This is an archived article that was published on sltrib.com in 2013, and information in the article may be outdated. It is provided only for personal research purposes and may not be reprinted.
I wrote in Monday's column about how partisan politics has crept into the officially nonpartisan Holladay mayor's race and have been getting examples of party participation in other city contests as well.
In Heber City, residents take it even further. You not only have to be a Republican to secure certain endorsements, you also have to be a "special" Republican.
The tea party has taken an active role in the City Council races there, with questions during the debates and in online forums consistent with tea party values.
Questions for council candidates include these doozies: "Do you align yourself more with Orrin Hatch or Mike Lee?" "Do you believe our government is a democracy or a republic?" "Do you consider yourself a moderate?" (That, apparently, is a bad thing.) "Do you support consensus?" (Another bad thing.)
One active group is "The Cornerstone of Freedom," which is aligned with the Eagle Forum and has training seminars for mostly home-schooling moms to fight for certain causes the passionate one of late is the battle against the Common Core.
Politics in biblical terms • Another nonpartisan mayor's race, this one in South Jordan, has turned to the Ten Commandments.
David Alvord, running against incumbent Scott Osborne, is taking on Mormon women seeking ordination to the LDS Church's all-male priesthood.
"Dear women who want the priesthood," began a comment Alvord posted on his Facebook page. "While you're at the negotiating table with God, can you ask him to let us men live as long as women and do something about male pattern baldness? Also, home teaching once a quarter would be cool. Oh, and the Ten Commandments. Can you negotiate them down to eight commandments? Start at five and he'll counter at nine and then you can settle at seven or eight. The commandment that we have to cross off the list is 'thou shalt not covet.' As in thou shalt not covet the priesthood."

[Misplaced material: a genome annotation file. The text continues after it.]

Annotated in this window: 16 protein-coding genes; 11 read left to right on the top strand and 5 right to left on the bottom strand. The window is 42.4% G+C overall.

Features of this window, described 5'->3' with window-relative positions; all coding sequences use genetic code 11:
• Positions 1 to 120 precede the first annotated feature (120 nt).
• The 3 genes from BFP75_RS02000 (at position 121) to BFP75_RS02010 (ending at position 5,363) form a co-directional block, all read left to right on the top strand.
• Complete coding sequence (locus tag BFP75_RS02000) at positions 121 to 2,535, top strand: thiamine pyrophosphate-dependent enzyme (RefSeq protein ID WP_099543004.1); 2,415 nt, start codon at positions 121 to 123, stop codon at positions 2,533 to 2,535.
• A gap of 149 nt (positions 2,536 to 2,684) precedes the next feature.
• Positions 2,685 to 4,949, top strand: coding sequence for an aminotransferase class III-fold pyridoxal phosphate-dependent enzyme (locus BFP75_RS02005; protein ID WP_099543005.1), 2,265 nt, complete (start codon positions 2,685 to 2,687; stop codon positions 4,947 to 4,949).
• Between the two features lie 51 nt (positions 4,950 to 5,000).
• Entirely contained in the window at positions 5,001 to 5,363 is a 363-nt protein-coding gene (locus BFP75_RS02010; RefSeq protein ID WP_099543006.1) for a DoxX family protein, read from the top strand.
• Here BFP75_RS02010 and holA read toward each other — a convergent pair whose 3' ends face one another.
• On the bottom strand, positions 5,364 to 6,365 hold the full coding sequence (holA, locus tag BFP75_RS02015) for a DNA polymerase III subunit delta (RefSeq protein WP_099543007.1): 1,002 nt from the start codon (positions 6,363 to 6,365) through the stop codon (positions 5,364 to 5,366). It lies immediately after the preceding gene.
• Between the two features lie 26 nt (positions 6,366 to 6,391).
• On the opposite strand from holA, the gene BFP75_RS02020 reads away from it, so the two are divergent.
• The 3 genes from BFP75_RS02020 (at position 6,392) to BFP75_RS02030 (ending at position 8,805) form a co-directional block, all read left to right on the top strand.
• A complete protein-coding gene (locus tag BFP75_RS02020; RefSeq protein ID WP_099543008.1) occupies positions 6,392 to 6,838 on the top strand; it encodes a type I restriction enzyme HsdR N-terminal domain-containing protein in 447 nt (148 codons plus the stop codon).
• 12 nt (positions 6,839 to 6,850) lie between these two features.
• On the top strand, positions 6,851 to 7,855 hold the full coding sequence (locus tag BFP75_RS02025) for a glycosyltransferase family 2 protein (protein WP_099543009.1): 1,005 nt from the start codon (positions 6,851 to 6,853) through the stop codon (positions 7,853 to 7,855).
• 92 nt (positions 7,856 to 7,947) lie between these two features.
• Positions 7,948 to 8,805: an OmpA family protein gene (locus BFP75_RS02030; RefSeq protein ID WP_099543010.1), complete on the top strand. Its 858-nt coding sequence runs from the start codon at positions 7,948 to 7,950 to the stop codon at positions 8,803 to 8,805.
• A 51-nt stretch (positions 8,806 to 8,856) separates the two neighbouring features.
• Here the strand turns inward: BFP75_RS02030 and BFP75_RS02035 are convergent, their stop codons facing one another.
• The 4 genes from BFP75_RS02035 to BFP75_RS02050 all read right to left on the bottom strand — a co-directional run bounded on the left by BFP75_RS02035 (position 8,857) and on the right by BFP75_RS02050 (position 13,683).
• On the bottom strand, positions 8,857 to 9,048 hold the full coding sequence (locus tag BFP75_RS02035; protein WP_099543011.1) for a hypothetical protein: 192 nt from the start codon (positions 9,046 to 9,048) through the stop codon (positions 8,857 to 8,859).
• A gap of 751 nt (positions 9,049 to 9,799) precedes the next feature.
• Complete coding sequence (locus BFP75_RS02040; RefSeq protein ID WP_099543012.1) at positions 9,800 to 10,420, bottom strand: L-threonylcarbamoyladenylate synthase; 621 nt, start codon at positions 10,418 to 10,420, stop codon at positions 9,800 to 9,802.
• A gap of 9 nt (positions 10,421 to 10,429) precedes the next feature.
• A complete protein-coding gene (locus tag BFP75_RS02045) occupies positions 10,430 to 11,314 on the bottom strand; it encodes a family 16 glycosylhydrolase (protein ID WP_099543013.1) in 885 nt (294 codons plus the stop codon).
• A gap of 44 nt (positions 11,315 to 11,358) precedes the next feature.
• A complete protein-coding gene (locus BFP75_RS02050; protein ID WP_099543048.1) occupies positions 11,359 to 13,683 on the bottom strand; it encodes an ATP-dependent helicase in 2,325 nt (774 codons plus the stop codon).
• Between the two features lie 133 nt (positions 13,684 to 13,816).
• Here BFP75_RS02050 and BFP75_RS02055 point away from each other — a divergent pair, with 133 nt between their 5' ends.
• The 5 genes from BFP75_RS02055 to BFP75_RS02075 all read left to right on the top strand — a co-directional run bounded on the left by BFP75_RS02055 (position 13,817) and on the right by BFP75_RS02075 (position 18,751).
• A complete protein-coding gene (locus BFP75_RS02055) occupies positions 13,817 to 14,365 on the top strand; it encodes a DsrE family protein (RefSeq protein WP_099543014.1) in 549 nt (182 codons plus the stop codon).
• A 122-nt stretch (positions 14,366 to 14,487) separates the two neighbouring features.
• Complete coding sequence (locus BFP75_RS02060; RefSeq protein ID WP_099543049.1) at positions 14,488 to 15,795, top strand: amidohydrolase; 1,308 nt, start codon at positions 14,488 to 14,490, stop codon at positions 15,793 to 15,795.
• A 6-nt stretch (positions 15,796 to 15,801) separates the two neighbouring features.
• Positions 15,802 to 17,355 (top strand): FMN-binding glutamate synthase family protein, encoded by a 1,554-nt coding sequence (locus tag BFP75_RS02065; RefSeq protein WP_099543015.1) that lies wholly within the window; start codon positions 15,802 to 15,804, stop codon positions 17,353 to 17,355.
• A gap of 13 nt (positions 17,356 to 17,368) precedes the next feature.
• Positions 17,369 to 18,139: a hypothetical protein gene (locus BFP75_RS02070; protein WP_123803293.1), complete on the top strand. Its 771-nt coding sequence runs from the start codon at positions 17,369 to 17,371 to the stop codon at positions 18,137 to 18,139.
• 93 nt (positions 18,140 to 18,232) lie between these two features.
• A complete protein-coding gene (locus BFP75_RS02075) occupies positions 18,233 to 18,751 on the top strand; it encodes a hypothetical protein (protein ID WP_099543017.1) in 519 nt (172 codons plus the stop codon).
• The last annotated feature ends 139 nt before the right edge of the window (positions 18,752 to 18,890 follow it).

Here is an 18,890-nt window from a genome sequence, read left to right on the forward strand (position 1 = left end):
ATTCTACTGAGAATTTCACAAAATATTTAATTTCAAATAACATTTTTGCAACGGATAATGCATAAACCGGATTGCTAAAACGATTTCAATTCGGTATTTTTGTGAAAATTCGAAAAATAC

After encountering some criticism for that post (wonder why?), he deleted it. But a few observers took a screen shot of it first. It has led some critics to question the candidate's temperament.
Speaking of South Jordan • City Councilman Mark Seethaler has been criticized on the Transparent South Jordan Facebook page, run by former Councilwoman Kathy Johnson, for sending a comment about a council race to another councilman from his work email. Seethaler is employed by the LDS Church and his comment was sent from his lds.org address.
Seethaler said he has several email accounts and tries to use his personal account for political conversations, but his office building has a firewall, which prevents him from using a different account. Once in a while, he said, if he needs to send a message out during the day, he'll do it from his office email, but tries not to.
"If the worst thing they can find about me is I used my office account for an email to another councilman," he said, "I plead guilty."
Speaking of emails • Seethaler sent out an endorsement for council candidate Chris Rogers, who is running against incumbent Larry Short. Seethaler wanted Short to know beforehand, so he sent him an email containing the endorsement statement.
Short thanked him, but replied that "GRAMA already beat you." Apparently, someone already had passed along information obtained through Utah's Government Records Access and Management Act that showed whom Seethaler was backing.
Seethaler wrote back: "That GRAMA is a quick whippersnapper."
Power of advertising • Steve Owens, a Salt Lake City attorney, posted on his Facebook page what he said was a true story from his LDS ward. A Primary teacher asked the young class members if they knew the meaning of resurrection. One child replied, "If it lasts more than four hours, you are to seek immediate medical attention."